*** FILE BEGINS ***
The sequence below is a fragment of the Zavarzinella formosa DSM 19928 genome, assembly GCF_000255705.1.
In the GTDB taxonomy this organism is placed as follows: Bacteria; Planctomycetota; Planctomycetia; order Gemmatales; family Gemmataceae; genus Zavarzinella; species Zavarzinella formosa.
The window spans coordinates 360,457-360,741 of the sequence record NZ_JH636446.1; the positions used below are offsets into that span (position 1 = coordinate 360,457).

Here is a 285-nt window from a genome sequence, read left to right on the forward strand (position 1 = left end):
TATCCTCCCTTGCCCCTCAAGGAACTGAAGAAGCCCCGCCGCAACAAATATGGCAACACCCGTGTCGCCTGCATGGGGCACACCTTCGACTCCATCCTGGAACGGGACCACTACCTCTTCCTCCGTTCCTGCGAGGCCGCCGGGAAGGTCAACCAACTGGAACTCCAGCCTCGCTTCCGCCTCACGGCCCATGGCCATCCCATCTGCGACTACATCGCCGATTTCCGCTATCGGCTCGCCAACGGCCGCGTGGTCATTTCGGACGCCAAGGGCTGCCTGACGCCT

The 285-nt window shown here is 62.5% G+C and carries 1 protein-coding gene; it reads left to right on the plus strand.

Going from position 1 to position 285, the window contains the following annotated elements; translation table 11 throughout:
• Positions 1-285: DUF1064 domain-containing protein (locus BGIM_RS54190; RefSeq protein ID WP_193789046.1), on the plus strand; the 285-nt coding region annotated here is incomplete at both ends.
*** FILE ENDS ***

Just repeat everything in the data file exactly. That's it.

The sequence below is a fragment of the Zavarzinella formosa DSM 19928 genome, assembly GCF_000255705.1.
In the GTDB taxonomy this organism is placed as follows: Bacteria; Planctomycetota; Planctomycetia; order Gemmatales; family Gemmataceae; genus Zavarzinella; species Zavarzinella formosa.
The window spans coordinates 360,457-360,741 of the sequence record NZ_JH636446.1; the positions used below are offsets into that span (position 1 = coordinate 360,457).

Here is a 285-nt window from a genome sequence, read left to right on the forward strand (position 1 = left end):
TATCCTCCCTTGCCCCTCAAGGAACTGAAGAAGCCCCGCCGCAACAAATATGGCAACACCCGTGTCGCCTGCATGGGGCACACCTTCGACTCCATCCTGGAACGGGACCACTACCTCTTCCTCCGTTCCTGCGAGGCCGCCGGGAAGGTCAACCAACTGGAACTCCAGCCTCGCTTCCGCCTCACGGCCCATGGCCATCCCATCTGCGACTACATCGCCGATTTCCGCTATCGGCTCGCCAACGGCCGCGTGGTCATTTCGGACGCCAAGGGCTGCCTGACGCCT

The 285-nt window shown here is 62.5% G+C and carries 1 protein-coding gene; it reads left to right on the plus strand.

Going from position 1 to position 285, the window contains the following annotated elements; translation table 11 throughout:
• Positions 1-285: DUF1064 domain-containing protein (locus BGIM_RS54190; RefSeq protein ID WP_193789046.1), on the plus strand; the 285-nt coding region annotated here is incomplete at both ends.